The Elephant in the Brain: Hidden Motives in Everyday Life, and here is the opening bit of the summary:
Human beings are primates, and primates are political animals. Our brains were designed not just to gather and hunt, but also to get ahead socially, often by devious means. The problem is that we like to pretend otherwise; we’re afraid to acknowledge the extent of our own selfishness. And this makes it hard for us to think clearly about ourselves and our behavior.
The Elephant in the Brain aims to fix this introspective blind spot by blasting floodlights into the dark corners of our minds. Only when everything is out in the open can we really begin to understand ourselves: Why do humans laugh? Why are artists sexy? Why do people brag about travel? Why do we so often prefer to speak rather than listen?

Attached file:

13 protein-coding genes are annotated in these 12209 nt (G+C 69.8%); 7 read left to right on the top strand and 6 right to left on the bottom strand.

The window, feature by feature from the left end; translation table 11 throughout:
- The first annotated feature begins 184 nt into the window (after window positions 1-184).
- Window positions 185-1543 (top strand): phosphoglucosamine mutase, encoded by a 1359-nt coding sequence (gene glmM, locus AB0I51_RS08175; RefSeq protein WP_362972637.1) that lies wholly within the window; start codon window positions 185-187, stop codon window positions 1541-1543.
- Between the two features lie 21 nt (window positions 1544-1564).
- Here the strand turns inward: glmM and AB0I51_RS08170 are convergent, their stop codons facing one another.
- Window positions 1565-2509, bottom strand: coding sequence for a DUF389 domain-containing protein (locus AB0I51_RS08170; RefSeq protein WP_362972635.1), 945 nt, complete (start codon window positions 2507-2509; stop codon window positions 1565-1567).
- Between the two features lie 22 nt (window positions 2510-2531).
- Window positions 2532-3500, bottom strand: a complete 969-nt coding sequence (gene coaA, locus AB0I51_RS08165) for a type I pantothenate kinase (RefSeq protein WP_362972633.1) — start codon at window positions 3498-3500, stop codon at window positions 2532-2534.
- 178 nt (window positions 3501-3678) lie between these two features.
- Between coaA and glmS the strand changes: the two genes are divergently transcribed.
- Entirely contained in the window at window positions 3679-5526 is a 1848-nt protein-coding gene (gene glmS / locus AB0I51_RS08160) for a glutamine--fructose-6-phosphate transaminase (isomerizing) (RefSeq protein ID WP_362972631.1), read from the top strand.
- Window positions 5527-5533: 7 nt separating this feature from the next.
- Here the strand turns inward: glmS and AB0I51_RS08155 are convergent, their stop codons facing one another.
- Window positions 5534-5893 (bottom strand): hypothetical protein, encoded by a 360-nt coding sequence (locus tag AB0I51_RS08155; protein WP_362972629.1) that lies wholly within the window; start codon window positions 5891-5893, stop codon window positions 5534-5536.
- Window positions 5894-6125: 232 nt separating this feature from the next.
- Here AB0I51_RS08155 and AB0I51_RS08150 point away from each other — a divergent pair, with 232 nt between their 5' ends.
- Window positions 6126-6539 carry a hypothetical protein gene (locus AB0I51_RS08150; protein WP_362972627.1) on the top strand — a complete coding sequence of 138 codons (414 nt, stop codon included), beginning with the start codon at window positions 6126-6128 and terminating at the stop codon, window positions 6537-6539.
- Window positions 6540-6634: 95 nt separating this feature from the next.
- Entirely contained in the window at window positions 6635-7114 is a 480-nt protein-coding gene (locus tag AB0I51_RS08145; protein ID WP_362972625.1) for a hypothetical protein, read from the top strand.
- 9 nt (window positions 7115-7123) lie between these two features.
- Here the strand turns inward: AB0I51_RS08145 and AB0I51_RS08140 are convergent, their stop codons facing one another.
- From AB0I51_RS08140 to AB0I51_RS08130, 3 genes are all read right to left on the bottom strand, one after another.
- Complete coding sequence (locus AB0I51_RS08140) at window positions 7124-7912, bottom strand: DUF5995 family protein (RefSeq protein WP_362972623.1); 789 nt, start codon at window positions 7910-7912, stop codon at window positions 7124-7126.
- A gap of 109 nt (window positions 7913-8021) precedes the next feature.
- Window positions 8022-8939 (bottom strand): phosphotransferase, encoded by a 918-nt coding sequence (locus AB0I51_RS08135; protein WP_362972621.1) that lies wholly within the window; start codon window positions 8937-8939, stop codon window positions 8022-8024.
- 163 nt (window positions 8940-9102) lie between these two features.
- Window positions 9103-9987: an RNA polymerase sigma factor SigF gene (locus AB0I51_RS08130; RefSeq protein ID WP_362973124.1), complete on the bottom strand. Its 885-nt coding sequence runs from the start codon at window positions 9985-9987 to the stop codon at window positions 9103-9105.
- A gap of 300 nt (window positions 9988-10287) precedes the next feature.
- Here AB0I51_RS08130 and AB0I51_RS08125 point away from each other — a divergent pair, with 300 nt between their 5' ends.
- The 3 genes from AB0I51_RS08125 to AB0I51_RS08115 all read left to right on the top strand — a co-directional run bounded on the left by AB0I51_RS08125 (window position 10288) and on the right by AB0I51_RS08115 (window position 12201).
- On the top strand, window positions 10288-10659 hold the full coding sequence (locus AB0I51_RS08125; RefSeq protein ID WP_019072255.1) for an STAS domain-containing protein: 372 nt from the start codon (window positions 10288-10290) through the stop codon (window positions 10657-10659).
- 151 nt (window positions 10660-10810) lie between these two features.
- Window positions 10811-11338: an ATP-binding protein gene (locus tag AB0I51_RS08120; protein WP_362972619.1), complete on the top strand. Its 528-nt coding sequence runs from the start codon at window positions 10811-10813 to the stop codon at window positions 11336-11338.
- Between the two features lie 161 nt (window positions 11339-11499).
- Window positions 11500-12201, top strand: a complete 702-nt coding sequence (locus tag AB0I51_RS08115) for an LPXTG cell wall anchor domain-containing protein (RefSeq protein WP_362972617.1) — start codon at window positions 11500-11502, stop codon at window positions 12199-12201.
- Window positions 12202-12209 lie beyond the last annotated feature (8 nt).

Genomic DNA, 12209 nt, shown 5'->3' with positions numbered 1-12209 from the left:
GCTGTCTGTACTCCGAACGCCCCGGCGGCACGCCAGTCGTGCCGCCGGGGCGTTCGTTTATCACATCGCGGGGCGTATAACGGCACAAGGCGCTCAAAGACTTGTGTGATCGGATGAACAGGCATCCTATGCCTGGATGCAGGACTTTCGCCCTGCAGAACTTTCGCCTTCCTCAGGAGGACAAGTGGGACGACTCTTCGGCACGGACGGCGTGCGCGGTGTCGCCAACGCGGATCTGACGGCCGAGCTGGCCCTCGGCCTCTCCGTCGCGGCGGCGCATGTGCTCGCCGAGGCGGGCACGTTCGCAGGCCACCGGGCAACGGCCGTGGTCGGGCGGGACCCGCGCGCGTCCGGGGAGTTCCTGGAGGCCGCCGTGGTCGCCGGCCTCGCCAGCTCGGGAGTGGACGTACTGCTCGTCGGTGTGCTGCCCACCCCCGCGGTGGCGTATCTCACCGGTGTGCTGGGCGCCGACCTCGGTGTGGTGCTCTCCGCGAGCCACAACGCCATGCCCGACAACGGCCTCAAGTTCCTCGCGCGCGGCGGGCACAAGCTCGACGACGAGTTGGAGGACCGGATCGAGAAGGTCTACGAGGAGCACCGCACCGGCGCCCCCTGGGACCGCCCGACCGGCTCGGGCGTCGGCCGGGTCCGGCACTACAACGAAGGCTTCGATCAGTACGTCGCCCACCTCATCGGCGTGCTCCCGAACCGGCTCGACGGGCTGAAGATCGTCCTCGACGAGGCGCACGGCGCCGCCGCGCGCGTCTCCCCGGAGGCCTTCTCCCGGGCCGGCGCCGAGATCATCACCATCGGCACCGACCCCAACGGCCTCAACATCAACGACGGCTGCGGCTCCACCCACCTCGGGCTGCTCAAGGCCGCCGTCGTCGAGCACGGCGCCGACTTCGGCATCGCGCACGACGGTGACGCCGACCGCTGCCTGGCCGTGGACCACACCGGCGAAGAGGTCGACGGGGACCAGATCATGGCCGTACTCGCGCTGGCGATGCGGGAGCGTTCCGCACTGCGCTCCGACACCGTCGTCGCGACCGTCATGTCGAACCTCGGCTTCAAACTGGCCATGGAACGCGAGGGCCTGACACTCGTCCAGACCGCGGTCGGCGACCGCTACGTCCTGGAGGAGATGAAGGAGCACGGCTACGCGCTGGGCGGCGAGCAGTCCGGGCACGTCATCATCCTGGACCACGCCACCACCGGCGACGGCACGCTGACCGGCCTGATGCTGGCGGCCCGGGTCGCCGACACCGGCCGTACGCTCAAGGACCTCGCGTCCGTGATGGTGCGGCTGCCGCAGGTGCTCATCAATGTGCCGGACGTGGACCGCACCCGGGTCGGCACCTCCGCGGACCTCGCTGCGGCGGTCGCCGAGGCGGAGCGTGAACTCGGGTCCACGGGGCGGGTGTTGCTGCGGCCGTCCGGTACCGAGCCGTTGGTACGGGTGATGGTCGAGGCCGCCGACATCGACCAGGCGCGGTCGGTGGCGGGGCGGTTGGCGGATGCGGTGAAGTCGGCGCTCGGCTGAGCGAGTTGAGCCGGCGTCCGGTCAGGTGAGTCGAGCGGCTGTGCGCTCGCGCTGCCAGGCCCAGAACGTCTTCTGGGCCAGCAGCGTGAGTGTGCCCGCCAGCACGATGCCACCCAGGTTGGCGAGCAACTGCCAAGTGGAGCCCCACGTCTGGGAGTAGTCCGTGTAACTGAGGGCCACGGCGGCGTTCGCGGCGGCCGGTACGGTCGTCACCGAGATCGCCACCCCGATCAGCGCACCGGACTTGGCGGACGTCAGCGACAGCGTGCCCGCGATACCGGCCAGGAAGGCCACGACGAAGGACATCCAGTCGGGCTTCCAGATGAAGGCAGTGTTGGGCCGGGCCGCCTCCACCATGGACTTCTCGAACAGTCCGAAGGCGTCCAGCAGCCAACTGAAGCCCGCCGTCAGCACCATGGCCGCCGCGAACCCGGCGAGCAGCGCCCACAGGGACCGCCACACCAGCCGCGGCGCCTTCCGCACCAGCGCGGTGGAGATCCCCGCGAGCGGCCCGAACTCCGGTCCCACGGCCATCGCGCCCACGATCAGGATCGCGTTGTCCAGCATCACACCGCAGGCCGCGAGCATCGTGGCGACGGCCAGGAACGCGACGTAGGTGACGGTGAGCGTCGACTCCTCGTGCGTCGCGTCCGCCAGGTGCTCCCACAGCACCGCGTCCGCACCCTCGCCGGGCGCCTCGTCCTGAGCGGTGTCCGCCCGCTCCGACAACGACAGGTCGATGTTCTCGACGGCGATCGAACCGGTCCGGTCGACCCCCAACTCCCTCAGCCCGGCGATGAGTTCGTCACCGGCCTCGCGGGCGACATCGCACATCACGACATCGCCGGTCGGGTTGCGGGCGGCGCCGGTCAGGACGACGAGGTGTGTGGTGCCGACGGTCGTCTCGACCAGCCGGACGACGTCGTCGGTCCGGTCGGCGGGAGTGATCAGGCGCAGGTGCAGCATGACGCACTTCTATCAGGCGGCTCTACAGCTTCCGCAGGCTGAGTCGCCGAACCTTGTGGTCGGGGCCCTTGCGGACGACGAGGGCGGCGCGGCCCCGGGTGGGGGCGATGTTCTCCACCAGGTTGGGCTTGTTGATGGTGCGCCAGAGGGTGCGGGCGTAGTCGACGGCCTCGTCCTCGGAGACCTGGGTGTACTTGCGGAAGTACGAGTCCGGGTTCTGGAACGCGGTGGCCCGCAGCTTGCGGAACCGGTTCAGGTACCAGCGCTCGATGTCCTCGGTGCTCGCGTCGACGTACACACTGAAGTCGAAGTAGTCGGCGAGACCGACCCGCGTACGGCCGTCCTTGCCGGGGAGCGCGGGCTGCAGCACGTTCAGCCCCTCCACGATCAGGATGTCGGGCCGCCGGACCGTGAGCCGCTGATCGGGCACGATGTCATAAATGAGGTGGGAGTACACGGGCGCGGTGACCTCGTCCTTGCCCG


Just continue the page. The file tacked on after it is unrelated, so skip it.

Like all psychology books, The Elephant in the Brain examines many quirks of human cognition. But this book also ventures where others fear to tread: into social critique. The authors show how hidden selfish motives lie at the very heart of venerated institutions like Art, Education, Charity, Medicine, Politics, and Religion.
Acknowledging these hidden motives has the potential to upend the usual political debates and cast fatal doubt on many polite fictions. You won’t see yourself — or the world — the same after confronting the elephant in the brain.
Due out January 1, 2018, of course this is essential reading.